Erskine College

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Erskine College
Erskine College Primary Logo, July 2019.png
MottoScienta cum Moribus Conjuncta
Motto in English
Knowledge joined with Morals
Type Private
Established1839; 182 years ago (1839)
Endowment$40.52 million
PresidentRobert E. Gustafson, Jr.
Academic staff
40 full-time
Students800 [1]
Location, ,
United States
Colors Garnet and Gold    
NicknameFlying Fleet
Affiliations Associate Reformed Presbyterian Church

Erskine College is a private Christian college in Due West, South Carolina. It is an undergraduate liberal arts college and a graduate theological seminary. The college was founded in 1839 by the Associate Reformed Presbyterian Church. Its sports teams compete in NCAA Division II as a member of Conference Carolinas.


Established in 1839 by the Associate Reformed Synod of the South as an academy for men, the college became the first four-year, church-related college in South Carolina.[ citation needed] It was named for Ebenezer Erskine, one of the founders of one of the antecedent bodies of the Associate Reformed Presbyterian Church and a pastor. Erskine had led a group of separatists from the Church of Scotland to found an Associate Presbytery.

Erskine began to admit women in 1894 and officially became coeducational in 1899. In 1927, it merged with Due West Female College, founded in 1859. In 1929, Bryson College closed and merged with Erskine College. [2] [3]

On March 11, 2014, a website article on Outsports detailed the coming out of two male players on the college's volleyball team. [4] On February 27, 2015, Erskine College released a statement that students are expected to "follow the teachings of scripture concerning matters of human sexuality." [5] [6] [7] [8]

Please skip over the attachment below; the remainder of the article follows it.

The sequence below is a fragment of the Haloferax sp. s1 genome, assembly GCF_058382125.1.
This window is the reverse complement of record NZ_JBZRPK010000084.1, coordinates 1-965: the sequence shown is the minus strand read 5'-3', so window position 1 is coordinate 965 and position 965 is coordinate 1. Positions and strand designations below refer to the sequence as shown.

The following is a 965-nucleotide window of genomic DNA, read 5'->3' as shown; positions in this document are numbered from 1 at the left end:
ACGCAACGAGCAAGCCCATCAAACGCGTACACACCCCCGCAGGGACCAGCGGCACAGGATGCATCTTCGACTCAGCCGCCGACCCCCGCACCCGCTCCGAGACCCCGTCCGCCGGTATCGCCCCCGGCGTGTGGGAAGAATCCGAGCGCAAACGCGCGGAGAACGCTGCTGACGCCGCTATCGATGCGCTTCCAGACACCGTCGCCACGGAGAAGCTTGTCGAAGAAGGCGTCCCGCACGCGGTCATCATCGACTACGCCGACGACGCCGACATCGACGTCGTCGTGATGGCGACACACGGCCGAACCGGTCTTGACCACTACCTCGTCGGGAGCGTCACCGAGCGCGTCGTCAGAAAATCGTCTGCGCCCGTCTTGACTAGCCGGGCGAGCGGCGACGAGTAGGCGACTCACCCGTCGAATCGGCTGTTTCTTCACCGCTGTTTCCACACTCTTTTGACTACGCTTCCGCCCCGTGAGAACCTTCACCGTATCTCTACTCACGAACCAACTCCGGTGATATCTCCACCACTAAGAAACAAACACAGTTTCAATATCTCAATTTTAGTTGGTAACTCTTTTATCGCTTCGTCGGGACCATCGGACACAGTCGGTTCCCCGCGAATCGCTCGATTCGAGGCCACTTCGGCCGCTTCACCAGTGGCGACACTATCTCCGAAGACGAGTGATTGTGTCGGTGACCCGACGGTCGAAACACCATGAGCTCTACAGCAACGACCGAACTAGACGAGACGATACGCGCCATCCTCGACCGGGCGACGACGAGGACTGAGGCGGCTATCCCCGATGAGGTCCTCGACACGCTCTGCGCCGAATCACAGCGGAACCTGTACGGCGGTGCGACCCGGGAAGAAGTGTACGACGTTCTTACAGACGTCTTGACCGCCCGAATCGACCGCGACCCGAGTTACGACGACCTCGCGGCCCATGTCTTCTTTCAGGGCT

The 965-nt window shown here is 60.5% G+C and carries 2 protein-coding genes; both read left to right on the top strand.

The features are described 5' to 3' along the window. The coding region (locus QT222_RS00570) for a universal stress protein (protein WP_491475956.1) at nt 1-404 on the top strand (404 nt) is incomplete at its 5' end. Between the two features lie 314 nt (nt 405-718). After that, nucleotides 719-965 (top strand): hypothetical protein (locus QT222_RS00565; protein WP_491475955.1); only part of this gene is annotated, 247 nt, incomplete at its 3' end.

Erskine College offers Bachelor of Arts and Bachelor of Science. Minors are offered in several other fields of study. A Christian Education concentration is offered within the Bible and Religion major and special minors are offered in Family Studies, Computer Science, Non-Western Studies, Theater, and Information Technology. The college also offers pre-professional programs in medicine, law, pharmacy, and dentistry. The student to faculty ratio is 12:1. [9]

Erskine is regionally accredited by the Southern Association of Colleges and Schools. It was placed on "Warning" status following its decennial accreditation review in December 2013. [10] The college's status was reviewed in December 2014, and the sanction was then escalated to "Probation" status, due to continued failure to comply with accreditation standards related to fiscal stability and institutional effectiveness in student learning outcomes. [11] SACSCOC removed all accreditation sanctions and reaffirmed Erskine’s regional accreditation in December 2015.